9. ^ a b c Bagli, Charles V. (August 4, 1999). "Nasdaq Wins Battle to Build Huge Video Sign". The New York Times. ISSN 0362-4331. Retrieved September 19, 2021.
  10. ^ a b c Stern, Fishman & Tilove 2006, pp. 717–718.
  11. ^ a b c d e Bagli, Charles V. (May 21, 1999). "Battle of the Unbuilt Billboard; In Times Square, a New Problem for a Troubled Tower". The New York Times. ISSN 0362-4331. Retrieved September 19, 2021.
  12. ^ a b Stern, Fishman & Tilove 2006, pp. 669–670.
  13. ^ Stern, Fishman & Tilove 2006, p. 670.
  14. ^ a b Barbour & French 2000, p. 33.
  15. ^ Digital Design issue of HOW Magazine
  16. ^ "Nasdaq Is Moving OperationsTo Times Square Location:Move Is Hailed as Marketing Coup for Exchange". Traders Magazine. August 31, 1998. Retrieved September 19, 2021.
  17. ^ a b Bagli, Charles V. (August 4, 1999). "Nasdaq Wins Battle to Build Huge Video Sign". The New York Times. ISSN 0362-4331. Retrieved September 19, 2021.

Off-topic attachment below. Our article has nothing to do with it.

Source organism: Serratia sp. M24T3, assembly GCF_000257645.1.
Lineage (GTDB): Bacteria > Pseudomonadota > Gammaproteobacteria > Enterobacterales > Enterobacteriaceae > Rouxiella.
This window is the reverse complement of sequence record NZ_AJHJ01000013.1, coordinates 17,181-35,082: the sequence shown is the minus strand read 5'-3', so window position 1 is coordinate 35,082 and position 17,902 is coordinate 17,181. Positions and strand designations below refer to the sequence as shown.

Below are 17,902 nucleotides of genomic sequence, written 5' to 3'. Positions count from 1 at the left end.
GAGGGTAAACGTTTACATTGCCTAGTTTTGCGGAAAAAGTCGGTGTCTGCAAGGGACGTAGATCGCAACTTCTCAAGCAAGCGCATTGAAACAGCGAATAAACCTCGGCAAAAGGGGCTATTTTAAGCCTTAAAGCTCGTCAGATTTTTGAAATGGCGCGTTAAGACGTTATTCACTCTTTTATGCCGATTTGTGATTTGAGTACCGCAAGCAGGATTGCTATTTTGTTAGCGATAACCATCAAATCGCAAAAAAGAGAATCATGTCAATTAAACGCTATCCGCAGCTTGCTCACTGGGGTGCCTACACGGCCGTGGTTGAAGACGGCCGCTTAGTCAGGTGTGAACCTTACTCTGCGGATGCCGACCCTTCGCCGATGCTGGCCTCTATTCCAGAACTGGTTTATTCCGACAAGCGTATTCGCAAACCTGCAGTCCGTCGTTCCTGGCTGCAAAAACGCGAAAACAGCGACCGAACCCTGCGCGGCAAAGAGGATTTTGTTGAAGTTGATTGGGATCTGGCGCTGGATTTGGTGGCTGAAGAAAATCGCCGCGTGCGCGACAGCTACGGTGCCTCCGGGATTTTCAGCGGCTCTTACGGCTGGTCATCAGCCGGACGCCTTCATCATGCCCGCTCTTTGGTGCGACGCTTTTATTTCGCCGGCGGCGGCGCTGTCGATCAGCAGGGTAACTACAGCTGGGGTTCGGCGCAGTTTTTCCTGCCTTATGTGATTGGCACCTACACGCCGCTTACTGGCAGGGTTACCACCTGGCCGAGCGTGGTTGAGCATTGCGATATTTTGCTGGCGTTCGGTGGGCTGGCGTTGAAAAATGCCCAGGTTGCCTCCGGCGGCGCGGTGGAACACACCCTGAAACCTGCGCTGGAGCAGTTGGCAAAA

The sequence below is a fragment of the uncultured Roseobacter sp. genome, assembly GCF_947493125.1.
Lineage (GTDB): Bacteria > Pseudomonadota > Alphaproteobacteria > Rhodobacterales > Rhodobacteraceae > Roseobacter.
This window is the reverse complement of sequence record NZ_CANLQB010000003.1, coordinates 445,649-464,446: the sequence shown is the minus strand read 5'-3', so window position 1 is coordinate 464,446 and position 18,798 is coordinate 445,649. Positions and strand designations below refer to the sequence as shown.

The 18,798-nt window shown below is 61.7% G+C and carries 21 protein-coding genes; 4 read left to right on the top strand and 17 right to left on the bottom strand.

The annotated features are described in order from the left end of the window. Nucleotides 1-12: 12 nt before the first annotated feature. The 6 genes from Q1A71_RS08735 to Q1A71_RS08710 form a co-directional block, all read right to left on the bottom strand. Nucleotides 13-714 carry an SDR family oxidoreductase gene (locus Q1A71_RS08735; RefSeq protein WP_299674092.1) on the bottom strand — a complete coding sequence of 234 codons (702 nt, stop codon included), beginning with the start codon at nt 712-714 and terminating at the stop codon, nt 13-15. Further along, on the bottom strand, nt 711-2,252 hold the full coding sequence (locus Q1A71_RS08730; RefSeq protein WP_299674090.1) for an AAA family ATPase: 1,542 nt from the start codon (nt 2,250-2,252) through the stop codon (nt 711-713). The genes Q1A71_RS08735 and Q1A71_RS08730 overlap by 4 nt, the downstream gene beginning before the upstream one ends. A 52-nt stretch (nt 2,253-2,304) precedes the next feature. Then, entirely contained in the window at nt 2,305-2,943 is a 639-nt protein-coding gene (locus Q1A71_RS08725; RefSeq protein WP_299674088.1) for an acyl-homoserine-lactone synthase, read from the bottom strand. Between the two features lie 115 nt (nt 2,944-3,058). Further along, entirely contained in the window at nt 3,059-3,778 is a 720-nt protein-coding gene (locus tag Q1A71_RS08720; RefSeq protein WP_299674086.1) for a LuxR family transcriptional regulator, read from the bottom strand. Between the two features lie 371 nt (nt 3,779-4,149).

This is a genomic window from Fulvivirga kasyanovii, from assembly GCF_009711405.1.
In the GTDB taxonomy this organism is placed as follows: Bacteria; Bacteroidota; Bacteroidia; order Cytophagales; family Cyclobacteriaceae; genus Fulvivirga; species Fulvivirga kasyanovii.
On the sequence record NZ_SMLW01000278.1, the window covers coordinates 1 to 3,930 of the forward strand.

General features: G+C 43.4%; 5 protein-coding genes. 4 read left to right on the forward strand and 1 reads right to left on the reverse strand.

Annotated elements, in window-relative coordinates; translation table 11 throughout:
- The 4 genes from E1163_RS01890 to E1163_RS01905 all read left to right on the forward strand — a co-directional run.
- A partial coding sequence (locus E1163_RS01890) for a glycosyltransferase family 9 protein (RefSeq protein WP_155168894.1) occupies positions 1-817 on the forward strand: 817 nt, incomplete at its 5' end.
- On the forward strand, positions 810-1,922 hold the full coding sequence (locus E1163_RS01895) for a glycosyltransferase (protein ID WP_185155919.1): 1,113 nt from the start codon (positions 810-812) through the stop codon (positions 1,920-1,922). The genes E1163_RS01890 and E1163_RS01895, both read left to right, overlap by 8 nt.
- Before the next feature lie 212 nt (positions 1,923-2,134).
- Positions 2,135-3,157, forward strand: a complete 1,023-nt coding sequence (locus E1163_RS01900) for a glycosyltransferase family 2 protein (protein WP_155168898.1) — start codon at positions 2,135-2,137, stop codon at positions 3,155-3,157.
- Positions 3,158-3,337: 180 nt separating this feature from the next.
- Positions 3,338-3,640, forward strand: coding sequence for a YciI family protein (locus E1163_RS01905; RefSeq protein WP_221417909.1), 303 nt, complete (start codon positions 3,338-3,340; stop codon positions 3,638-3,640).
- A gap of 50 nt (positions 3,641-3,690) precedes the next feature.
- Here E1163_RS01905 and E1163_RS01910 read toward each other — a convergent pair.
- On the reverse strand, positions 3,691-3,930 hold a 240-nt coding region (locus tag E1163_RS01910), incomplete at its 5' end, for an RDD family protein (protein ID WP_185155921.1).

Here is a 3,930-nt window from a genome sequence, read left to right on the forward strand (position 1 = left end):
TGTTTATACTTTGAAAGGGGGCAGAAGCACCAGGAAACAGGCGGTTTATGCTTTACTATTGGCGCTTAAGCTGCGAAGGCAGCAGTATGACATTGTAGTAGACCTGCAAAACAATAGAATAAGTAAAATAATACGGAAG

18. ^ Bagli, Charles V. (December 29, 1999). "Nasdaq Adds the Biggest, Brightest Light to the Times Sq. Glare". The New York Times. ISSN 0362-4331. Retrieved September 18, 2021.
  19. ^ Stern, Fishman & Tilove 2006, p. 718.
  20. ^ Bosman, Julie (June 12, 2006). "Billboard Bookends for Times Square". The New York Times. ISSN 0362-4331. Retrieved September 19, 2021.
  21. ^ Mashayekhi, Rey (February 7, 2018). "Condé Who?: Nasdaq Moving Global HQ to Durst's 4 Times Square". Commercial Observer.
  22. ^ "Nasdaq Relocates HQ to 4 Times Square". Commercial Property Executive. February 12, 2018. Retrieved September 18, 2021.
  23. ^ Gourarie, Chava (May 24, 2019). "Nasdaq Expands to 180K SF at Former Condé Nast Tower". Commercial Observer.

Sources

  • Stern, Robert A. M.; Fishman, David; Tilove, Jacob (2006). New York 2000: Architecture and Urbanism Between the Bicentennial and the Millennium. New York: Monacelli Press. ISBN 978-1-58093-177-9. OCLC 70267065. OL 22741487M.
  • Barbour, David; French, Liz (July 2000). "ED Special Report: Times Square Story II: Architecture Beyond Broadway: Nasdaq MarketSite". Entertainment Design. 34 (7): 32, 33. ProQuest 2385475.

External links

This page was last edited on 27 September 2021, at 15:30